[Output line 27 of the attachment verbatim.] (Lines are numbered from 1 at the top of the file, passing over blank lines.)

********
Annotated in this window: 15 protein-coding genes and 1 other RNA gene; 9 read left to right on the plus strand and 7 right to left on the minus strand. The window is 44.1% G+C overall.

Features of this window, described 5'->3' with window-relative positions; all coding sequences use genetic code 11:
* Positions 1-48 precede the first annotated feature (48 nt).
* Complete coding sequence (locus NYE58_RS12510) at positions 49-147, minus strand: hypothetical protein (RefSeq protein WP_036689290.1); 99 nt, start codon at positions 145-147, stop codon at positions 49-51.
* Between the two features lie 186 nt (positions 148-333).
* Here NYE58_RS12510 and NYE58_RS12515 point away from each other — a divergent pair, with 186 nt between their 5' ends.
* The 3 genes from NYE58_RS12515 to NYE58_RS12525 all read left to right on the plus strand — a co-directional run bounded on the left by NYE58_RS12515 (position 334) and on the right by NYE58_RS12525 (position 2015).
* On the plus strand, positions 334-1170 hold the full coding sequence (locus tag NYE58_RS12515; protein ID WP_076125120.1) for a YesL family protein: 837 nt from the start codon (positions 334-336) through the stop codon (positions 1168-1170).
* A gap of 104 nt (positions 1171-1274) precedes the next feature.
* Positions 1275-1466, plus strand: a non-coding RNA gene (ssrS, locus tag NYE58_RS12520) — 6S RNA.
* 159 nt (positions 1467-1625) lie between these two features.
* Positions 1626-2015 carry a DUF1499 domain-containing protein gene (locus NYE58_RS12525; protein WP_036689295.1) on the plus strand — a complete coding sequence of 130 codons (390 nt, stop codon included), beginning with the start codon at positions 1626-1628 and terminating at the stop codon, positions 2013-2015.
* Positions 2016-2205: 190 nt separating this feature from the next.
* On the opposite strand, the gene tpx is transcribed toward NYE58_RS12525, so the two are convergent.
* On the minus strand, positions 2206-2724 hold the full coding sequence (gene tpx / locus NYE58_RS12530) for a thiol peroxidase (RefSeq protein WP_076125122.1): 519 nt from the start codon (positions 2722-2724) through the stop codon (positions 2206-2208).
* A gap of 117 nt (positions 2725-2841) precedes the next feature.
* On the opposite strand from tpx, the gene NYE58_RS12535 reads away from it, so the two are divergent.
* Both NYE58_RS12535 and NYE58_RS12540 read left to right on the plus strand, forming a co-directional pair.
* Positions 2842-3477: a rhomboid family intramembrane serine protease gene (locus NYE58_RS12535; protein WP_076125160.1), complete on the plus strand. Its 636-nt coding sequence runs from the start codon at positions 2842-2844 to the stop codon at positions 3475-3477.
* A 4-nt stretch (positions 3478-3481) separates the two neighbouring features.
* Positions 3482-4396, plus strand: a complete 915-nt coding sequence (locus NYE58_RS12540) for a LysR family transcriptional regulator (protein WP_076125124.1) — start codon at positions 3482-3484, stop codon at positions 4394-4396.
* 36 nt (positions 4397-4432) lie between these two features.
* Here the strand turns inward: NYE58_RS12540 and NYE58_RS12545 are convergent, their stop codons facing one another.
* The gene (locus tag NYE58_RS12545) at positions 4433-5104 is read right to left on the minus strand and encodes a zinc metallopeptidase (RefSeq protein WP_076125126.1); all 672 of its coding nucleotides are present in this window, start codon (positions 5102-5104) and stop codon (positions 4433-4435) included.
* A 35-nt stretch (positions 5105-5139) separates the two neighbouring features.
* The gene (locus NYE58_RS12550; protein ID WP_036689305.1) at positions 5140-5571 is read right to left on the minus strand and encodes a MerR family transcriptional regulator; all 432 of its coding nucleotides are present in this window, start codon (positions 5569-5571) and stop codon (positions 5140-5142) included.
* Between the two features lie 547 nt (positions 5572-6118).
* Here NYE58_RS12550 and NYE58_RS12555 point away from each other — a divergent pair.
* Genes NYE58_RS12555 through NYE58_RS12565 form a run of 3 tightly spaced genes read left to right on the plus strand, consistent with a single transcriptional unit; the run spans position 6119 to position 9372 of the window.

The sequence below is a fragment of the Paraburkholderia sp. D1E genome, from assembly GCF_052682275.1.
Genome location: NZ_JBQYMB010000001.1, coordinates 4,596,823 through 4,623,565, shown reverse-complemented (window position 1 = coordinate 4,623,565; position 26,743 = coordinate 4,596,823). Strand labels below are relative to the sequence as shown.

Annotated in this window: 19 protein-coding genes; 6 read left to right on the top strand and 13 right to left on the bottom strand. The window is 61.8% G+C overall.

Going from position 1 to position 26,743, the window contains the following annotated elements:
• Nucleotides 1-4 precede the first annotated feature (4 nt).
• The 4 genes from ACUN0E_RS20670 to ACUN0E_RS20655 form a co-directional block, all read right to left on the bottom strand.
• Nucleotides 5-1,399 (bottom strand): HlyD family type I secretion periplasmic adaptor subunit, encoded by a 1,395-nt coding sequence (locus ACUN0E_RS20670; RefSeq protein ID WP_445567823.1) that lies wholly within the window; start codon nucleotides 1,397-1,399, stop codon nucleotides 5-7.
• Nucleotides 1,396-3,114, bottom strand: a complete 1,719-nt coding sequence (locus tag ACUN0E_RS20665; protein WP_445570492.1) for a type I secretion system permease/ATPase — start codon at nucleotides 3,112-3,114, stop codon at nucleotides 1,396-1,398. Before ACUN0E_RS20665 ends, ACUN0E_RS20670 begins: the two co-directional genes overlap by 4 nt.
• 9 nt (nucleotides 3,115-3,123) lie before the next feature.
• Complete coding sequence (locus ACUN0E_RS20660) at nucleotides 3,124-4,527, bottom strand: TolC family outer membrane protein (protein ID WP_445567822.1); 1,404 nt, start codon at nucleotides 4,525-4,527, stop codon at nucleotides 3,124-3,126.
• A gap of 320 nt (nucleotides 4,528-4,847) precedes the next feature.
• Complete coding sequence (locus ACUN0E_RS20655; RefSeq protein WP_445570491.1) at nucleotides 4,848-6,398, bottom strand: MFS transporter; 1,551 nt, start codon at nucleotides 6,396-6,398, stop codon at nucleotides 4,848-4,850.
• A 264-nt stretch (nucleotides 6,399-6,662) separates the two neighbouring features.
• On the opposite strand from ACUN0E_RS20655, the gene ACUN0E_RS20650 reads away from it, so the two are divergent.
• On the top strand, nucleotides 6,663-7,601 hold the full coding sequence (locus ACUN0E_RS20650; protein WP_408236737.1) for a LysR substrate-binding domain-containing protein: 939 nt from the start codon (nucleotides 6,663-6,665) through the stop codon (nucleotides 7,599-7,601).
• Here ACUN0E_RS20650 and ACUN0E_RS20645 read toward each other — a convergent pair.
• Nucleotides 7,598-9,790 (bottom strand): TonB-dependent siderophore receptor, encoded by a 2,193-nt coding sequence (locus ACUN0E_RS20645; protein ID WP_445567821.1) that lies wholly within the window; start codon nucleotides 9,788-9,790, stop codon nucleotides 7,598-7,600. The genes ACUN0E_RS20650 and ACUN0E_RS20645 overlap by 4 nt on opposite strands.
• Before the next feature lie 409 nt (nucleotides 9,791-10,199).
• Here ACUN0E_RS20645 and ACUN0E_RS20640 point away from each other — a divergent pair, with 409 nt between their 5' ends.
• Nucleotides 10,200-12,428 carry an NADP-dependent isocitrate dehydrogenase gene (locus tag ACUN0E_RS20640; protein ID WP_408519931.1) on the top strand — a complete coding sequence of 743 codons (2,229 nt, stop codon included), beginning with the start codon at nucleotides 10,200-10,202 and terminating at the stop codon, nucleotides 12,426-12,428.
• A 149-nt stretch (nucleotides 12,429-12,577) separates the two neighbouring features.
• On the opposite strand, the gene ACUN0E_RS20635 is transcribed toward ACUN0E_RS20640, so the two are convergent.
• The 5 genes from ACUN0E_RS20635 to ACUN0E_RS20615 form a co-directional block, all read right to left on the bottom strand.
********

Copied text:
* Between the two features lie 547 nt (positions 5572-6118).